North Lawrence Criminal Lawyer, Ohio


Scott Eugene Fellmeth

Accident & Injury, Criminal, Estate, Traffic
Status:  In Good Standing           Licensed:  41 Years

Keith Allen Warstler

Estate Planning, Family Law, Criminal, Personal Injury
Status:  In Good Standing           Licensed:  21 Years

Erich Jason Maier

Federal Appellate Practice, Family Law, Criminal, Bankruptcy
Status:  In Good Standing           Licensed:  24 Years

Anthony Lapenna

Criminal
Status:  In Good Standing           Licensed:  37 Years
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Amanda Lynn Kuhn

Litigation, Government, Criminal, Religious Discrimination
Status:  In Good Standing           Licensed:  17 Years

Todd Bruce Kotler

Litigation, Public Schools, Family Law, Criminal
Status:  In Good Standing           

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Free Help: Use This Form or Call 800-943-8690

Member Representative

Call me for fastest results!
800-943-8690

Free Help: Use This Form or Call 800-943-8690

By submitting this lawyer request, I confirm I have read and agree to the Consent to Receive Email, Phone, Text Messages, Terms of Use, and Privacy Policy. Information provided is not privileged or confidential.

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LEGAL TERMS

INFORMATION

The name of the document, sometimes called a criminal complaint or petition in which a prosecutor charges a criminal defendant with a crime, either a felony or ... (more...)
The name of the document, sometimes called a criminal complaint or petition in which a prosecutor charges a criminal defendant with a crime, either a felony or a misdemeanor. The information tells the defendant what crime he is charged with, against whom and when the offense allegedly occurred, but the prosecutor is not obliged to go into great detail. If the defendant wants more specifics, he must ask for it by way of a discovery request. Compare indictment.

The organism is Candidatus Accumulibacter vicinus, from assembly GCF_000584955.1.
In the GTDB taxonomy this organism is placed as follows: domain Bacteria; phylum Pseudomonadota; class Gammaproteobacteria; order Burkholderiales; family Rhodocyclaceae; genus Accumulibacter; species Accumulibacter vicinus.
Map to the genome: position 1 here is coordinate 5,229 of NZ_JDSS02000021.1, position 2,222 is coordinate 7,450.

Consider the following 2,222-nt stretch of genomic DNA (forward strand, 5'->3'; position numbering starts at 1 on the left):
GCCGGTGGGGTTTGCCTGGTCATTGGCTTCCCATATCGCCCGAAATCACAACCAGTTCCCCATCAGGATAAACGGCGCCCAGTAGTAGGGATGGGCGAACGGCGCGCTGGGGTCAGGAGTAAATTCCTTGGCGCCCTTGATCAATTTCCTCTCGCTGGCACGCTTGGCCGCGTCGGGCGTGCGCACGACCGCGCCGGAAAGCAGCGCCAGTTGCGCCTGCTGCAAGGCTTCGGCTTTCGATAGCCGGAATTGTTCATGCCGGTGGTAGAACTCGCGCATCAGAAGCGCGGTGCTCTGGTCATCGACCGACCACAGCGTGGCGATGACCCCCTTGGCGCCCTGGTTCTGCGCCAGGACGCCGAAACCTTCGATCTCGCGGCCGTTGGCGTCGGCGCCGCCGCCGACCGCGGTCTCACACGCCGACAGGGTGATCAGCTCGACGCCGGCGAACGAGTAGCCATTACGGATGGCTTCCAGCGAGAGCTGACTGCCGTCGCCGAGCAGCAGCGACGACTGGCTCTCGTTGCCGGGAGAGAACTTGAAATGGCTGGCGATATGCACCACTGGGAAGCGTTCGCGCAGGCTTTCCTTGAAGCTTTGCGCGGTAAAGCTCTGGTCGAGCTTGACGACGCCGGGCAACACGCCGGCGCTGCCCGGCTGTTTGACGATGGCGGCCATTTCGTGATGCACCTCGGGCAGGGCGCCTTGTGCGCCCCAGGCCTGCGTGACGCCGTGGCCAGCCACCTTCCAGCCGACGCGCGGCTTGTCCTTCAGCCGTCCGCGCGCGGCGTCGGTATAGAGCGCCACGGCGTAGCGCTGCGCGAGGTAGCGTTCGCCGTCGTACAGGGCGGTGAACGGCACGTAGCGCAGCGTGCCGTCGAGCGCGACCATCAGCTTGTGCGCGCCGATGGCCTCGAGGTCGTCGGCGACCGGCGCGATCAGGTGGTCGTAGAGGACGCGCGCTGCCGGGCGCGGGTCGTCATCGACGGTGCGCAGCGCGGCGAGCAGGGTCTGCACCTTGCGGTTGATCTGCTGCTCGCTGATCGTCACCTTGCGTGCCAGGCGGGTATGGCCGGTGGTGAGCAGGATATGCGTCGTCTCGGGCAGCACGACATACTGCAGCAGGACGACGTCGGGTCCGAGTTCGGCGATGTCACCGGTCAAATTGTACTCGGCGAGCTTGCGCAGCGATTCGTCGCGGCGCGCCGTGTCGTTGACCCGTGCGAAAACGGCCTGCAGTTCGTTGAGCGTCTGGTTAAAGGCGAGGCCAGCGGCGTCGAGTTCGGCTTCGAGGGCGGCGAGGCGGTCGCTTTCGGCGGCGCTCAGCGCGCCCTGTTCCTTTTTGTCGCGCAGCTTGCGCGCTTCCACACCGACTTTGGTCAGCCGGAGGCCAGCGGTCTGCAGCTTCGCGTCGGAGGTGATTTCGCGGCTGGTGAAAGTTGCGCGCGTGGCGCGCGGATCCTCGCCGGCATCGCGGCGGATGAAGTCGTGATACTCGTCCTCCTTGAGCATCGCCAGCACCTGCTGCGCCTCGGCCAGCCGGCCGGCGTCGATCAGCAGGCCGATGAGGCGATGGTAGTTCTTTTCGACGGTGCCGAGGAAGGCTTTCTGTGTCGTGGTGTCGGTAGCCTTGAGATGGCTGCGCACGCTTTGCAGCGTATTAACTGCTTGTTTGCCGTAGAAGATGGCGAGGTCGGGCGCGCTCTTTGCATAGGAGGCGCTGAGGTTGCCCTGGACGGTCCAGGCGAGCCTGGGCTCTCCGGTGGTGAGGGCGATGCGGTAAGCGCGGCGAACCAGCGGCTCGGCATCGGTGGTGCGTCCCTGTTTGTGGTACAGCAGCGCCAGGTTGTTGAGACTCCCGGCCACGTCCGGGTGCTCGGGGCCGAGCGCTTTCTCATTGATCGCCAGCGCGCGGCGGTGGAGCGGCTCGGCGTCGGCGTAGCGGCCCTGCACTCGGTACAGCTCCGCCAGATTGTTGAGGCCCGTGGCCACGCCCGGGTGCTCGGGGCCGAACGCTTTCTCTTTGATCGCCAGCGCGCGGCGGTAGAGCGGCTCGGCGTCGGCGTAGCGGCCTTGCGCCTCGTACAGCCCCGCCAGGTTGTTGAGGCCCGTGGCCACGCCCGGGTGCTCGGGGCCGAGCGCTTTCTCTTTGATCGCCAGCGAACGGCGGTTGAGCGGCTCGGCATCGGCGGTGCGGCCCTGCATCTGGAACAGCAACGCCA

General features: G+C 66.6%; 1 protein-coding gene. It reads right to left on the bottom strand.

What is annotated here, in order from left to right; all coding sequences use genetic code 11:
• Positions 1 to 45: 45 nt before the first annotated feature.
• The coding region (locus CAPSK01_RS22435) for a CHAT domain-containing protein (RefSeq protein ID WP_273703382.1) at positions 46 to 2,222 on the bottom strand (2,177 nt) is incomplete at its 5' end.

DISCOVERY

A formal investigation -- governed by court rules -- that is conducted before trial. Discovery allows one party to question other parties, and sometimes witness... (more...)
A formal investigation -- governed by court rules -- that is conducted before trial. Discovery allows one party to question other parties, and sometimes witnesses. It also allows one party to force the others to produce requested documents or other physical evidence. The most common types of discovery are interrogatories, consisting of written questions the other party must answer under penalty of perjury, and depositions, which involve an in-person session at which one party to a lawsuit has the opportunity to ask oral questions of the other party or her witnesses under oath while a written transcript is made by a court reporter. Other types of pretrial discovery consist of written requests to produce documents and requests for admissions, by which one party asks the other to admit or deny key facts in the case. One major purpose of discovery is to assess the strength or weakness of an opponent's case, with the idea of opening settlement talks. Another is to gather information to use at trial. Discovery is also present in criminal cases, in which by law the prosecutor must turn over to the defense any witness statements and any evidence that might tend to exonerate the defendant. Depending on the rules of the court, the defendant may also be obliged to share evidence with the prosecutor.

NOLO CONTENDERE

A plea entered by the defendant in response to being charged with a crime. If a defendant pleads nolo contendere, she neither admits nor denies that she committ... (more...)